The Fiction Fox
I know: I’ve been absent for a little while again… Despite my best efforts, I was finding myself in an overall slump over the past six or seven weeks, feeling unmotivated and uninspired. As I mentioned in my N.E.W.T.s Wrap-up: I read a total of 10 books in the month of August, yet somehow only one of them stuck out to me as being memorable in the long run. In that sense, although it was quantitively great, qualitatively it felt like a bit of a wasted month, hence why so little reviews in the past few weeks. Thankfully, I feel like things are looking up, as September was in many ways the opposite of August. I only completed 4 books this month (three novels and a short-story collection), but ended up loving all of them. So with a bit more enthusiasm on my part: let’s get into the books I read in August, as all of these are worth your time!
1. Sorcery of Thorns by Margaret Rogerson
At the beginning of this month, I wasn’t feeling my reading too much, so I wanted to pick up something accessible that would still transport me to a different world easily. I decided on some YA-fantasy, in particular one that I had heard quite a lot of good about ever since its release. Sorcery of Thorns didn’t disappoint and delivered exactly what I needed at the moment: accessible writing and a world that was easy enough to get into, yet foreign enough to give me that “reality escape” that can make fantasy so great. This is one I’d recommend if you’re in the market for a “lighter high fantasy” novel, or even as a gateway book for anyone wanting to get into the genre. Full review can be found here
2. Middlegame by Seanan McGuire
Where Sorcery of Thorns was a good gateway fantasy to ease you into the genre, Middlegame was in many ways the exact opposite. This adult fantasy-sci-fi-epic is probably more suited to the fantasy-veterans out there. Not only is it a beast of a book (500+ pages in full size hardcover), Seanan McGuire does not hold your hand when it comes to getting to know this strange and complex world of alchemy she’s created. At first, this can feel like a bit of a puzzle as you navigate this strange labyrinth of a world, yet it’s ultimately so satisfying once the pieces start to fall into place, and made for one of my favourite books of the year so far! The best way I can describe it, is that this book is very “science-focussed”, and at times asks you to put in the same “scientific curiosity” and deduction as the characters do. If the text on the backflap confuses but intrigues you at the same time, and makes you curious to find out more, I highly recommend you give this a try. It might just make your favourite list as well! Full review to come at a later time.
After this beast of a book, I took a small break with a collection of short stories that I’ve been wanting to read for quite some time now. Fen is the debut collection by the author of one of my favourite novels of last year, and explores themes of “people living their everyday routine, with familiar instincts, with sex and desire and wildness that is always close at hand”. Although I wasn’t a fan of every single story, the atmosphere, writing and overall cohesion made for a very strong collection that I highly recommend to anyone interested in the same brand of literary fiction mixed with magical-realism that I enjoy. This collection would be perfect for fans of Kirsty Logan, Anne Valente and Jen Campbell. Full review can be found here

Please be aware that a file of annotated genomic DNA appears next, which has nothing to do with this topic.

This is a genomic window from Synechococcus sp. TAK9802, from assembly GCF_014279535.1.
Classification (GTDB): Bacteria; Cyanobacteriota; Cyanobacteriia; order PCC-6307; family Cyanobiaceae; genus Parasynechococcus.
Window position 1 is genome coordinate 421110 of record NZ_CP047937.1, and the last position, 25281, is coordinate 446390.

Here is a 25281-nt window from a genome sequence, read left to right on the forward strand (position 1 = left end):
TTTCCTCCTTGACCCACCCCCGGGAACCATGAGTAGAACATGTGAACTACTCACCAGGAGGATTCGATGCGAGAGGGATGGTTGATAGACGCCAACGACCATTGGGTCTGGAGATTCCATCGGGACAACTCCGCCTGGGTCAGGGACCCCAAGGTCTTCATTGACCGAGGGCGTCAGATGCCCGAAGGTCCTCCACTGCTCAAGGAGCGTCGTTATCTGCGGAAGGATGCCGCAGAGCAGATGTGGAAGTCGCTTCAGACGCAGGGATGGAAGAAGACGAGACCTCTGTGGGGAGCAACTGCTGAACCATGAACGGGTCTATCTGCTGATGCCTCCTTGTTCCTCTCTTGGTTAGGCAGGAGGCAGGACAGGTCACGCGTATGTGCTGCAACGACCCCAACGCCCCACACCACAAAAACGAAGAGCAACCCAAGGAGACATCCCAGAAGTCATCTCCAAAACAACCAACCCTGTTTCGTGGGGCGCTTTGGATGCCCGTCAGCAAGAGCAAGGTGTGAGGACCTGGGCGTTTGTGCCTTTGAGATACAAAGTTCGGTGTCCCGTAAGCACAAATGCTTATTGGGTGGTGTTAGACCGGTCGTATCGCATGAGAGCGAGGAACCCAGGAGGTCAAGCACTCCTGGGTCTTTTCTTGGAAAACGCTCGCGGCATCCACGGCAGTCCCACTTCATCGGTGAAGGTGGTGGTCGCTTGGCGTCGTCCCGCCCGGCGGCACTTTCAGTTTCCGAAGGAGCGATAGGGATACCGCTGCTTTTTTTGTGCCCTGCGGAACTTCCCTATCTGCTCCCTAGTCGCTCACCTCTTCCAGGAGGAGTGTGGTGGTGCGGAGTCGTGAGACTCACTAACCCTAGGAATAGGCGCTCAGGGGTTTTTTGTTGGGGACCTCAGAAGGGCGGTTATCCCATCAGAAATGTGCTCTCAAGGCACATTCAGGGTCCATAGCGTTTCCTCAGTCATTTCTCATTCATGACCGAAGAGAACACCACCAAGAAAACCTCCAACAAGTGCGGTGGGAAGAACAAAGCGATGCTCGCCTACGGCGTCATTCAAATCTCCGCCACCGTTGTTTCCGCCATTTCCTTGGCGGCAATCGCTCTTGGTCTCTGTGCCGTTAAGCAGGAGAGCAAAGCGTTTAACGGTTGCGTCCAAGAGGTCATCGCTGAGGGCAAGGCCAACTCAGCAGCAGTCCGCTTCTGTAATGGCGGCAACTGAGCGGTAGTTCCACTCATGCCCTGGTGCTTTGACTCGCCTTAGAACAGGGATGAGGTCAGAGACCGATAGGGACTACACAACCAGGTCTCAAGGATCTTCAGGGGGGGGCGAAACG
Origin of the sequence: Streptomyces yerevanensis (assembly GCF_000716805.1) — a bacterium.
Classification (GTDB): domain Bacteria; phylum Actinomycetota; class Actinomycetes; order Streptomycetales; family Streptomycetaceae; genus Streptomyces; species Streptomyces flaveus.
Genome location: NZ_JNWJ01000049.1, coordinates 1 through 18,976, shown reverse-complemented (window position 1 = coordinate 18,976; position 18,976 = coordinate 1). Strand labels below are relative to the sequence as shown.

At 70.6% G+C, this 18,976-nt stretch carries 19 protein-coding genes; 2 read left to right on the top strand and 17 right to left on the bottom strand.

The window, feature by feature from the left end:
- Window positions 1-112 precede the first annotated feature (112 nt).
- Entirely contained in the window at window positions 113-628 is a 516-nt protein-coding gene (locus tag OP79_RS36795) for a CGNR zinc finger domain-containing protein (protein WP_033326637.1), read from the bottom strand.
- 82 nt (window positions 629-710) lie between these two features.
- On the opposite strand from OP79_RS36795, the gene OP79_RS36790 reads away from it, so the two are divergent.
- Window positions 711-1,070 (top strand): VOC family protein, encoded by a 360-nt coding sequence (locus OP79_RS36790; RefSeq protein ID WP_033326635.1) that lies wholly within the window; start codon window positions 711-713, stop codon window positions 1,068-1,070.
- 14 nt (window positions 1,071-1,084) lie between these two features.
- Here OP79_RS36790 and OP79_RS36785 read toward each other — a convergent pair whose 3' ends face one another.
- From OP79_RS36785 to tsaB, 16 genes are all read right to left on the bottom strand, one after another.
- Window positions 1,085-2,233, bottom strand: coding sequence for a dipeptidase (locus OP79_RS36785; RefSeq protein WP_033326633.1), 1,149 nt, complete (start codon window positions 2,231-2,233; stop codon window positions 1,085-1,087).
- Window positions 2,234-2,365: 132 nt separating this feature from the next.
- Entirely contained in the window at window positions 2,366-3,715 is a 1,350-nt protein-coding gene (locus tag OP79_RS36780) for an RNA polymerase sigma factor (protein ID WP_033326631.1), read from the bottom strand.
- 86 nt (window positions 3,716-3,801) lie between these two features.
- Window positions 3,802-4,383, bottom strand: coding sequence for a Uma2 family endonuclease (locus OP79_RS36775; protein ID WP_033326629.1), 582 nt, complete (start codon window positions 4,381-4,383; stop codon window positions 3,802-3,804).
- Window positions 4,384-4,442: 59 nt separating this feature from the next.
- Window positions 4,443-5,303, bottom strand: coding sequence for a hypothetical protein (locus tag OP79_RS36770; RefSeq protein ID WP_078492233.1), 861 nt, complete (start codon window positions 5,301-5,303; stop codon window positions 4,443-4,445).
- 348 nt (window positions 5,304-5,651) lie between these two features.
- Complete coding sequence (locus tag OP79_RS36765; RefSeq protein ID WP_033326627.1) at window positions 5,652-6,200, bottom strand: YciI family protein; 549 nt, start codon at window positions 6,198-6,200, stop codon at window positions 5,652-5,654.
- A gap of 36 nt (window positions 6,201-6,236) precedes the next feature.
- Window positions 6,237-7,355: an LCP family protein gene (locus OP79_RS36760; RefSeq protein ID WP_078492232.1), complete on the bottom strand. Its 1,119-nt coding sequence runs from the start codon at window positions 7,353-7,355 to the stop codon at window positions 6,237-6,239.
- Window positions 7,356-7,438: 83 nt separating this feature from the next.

4. Force of Nature by Jane Harper
Although I used to adore thrillers, and almost exclusively read them for a time in my teens, I have drifted away from the genre over the last years a little. Autumn times however, sometimes bring back that craving for them, and Force of Nature was a happy return to my roots in a sense. This ticks all of my boxes for the type of thriller I love: missing-person-mystery, isolation, nature-setting (preferably deep woods) and some deep undercurrent of interpersonal conflicts among the cast that are as terrifying as the forces of nature surrounding them. Full review can be found here
With such a positive month behind me, I got a surge of inspiration and enthusiasm back to create my October TBR. I honestly had to hold back to not overwhelm myself completely by creating a ridiculous TBR that I would feel the need to complete, so I limited myself to 5 “suggestions”. All of these books were mentioned in my Autumn TBR, so you can find a short description there.
- Lair of Dreams by Libba Bray
- Other Words for Smoke by Sarah Marie Griffin
- Things we Say in the Dark by Kirsty Logan
- The God Jar by Phill Featherstone
If you want to keep up to date with my progress throughout the month, you can follow me on Goodreads. Until the next time: happy reading!